op 5 Low Code/No Code Influencers You Must Follow on Twitter & LinkedIn
Search for an answer to a question, and Google will give you hundreds of them.
But you don’t need a lot of answers. Do You?
In an age where information is freely flowing and everyone’s got a glass to share, finding the right answer can seem challenging.
In the past few years, Low-code/ No-Code development (LCNC) has garnered a lot of attention from organizations looking to become more agile and responsive to market dynamics and customer needs. In fact, Forrester predicts low-code as one of the top emerging technologies to watch through 2020.
If you are looking for LCNC News, conference coverage, and groundbreaking innovation, there are experts to watch. From technology leaders, Forbes contributors to eminent founders here are 5 renowned influencers (in no particular order) you should follow to stay abreast of the latest happenings in the LCNC sphere.
According to Forbes bio, Jason Bloomberg is a leading IT analyst, keynote speaker, Forbes contributor, and a leading expert in the sphere of enterprise technology and digital transformation.
Jason is also the founder of Intellyx, an advisory firm focused on empowering professionals to achieve Agile Digital Transformation.
Mr. Bloomberg’s articles in Forbes have been viewed by more than 100,000 readers. During his career, he has published over 1,500 articles (over 270 for Forbes alone), spoken at over 450 conferences and webinars, and he has been quoted in the press and blogosphere over 2,300 times.
Mr. Bloomberg has also co-authored five books: Low-Code for Dummies (Wiley, 2019), The Agile Architecture Revolution (Wiley, 2013), Service Orient or Be Doomed! How Service Orientation Will Change Your Business (Wiley, 2006), XML and Web Services Unleashed (SAMS Publishing, 2002), and Web Page Scripting Techniques (Hayden Books, 1996).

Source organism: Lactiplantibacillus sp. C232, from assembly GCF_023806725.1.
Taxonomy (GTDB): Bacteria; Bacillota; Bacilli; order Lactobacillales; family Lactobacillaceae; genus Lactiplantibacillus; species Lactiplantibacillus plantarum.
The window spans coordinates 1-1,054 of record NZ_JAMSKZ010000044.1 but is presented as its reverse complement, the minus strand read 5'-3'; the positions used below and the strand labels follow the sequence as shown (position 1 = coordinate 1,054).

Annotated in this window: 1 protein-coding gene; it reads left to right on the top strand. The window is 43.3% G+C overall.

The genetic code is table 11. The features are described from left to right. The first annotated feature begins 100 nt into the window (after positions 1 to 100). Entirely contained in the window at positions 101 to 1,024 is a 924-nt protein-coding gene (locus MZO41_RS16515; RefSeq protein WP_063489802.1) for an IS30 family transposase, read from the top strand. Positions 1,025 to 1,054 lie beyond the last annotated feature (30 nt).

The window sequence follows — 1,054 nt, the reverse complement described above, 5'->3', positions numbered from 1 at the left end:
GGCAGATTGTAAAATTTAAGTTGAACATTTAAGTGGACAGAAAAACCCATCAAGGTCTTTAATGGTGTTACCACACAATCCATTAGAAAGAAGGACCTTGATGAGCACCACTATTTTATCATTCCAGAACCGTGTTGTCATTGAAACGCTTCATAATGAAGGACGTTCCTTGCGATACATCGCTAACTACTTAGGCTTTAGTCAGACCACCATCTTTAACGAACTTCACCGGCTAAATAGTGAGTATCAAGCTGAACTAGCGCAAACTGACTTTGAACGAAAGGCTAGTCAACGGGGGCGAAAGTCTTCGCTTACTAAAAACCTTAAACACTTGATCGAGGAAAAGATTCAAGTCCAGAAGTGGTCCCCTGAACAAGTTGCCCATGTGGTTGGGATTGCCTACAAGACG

“As companies proceed with their digital transformations, software becomes increasingly strategic and pervasive – which means they need more of it. Lots more.”
Don’t Let Your Application Backlog Sink Your Digital Transformation
“Because low-code platforms focus on giving professional developers the ability to build applications more quickly while minimizing the need to hand-code, traditional development backlogs become less about features and tasks and more about applications – improving both the productivity and morale of the developers as well as the customer-centricity of the apps themselves.”
Don’t Let Your Application Backlog Sink Your Digital Transformation
A Senior Lecturer at MIT School of Sloan School of Management and Research Scientist for Workplace Learning in the MIT Jameel World Education Lab, George Westerman has a diverse experience of 17 years working at MIT, where he has worked at the intersection of executive leadership and technology innovation.
He works frequently with senior management teams and industry groups around the world. Prior to earning a Doctorate from Harvard Business School, he gained more than 13 years of experience in product development and technology leadership roles.
“When digital transformation is done right, it’s like a caterpillar turning into a butterfly, but when done wrong, all you have is a really fast caterpillar.”
George Westerman Quotes Goodreads.com
“technology leadership is not just about IT leaders, although they are part it. It’s not just about technical skills, although they’re essential. It’s about merging the skills and perspectives of business and IT leaders so that they drive transformation together.”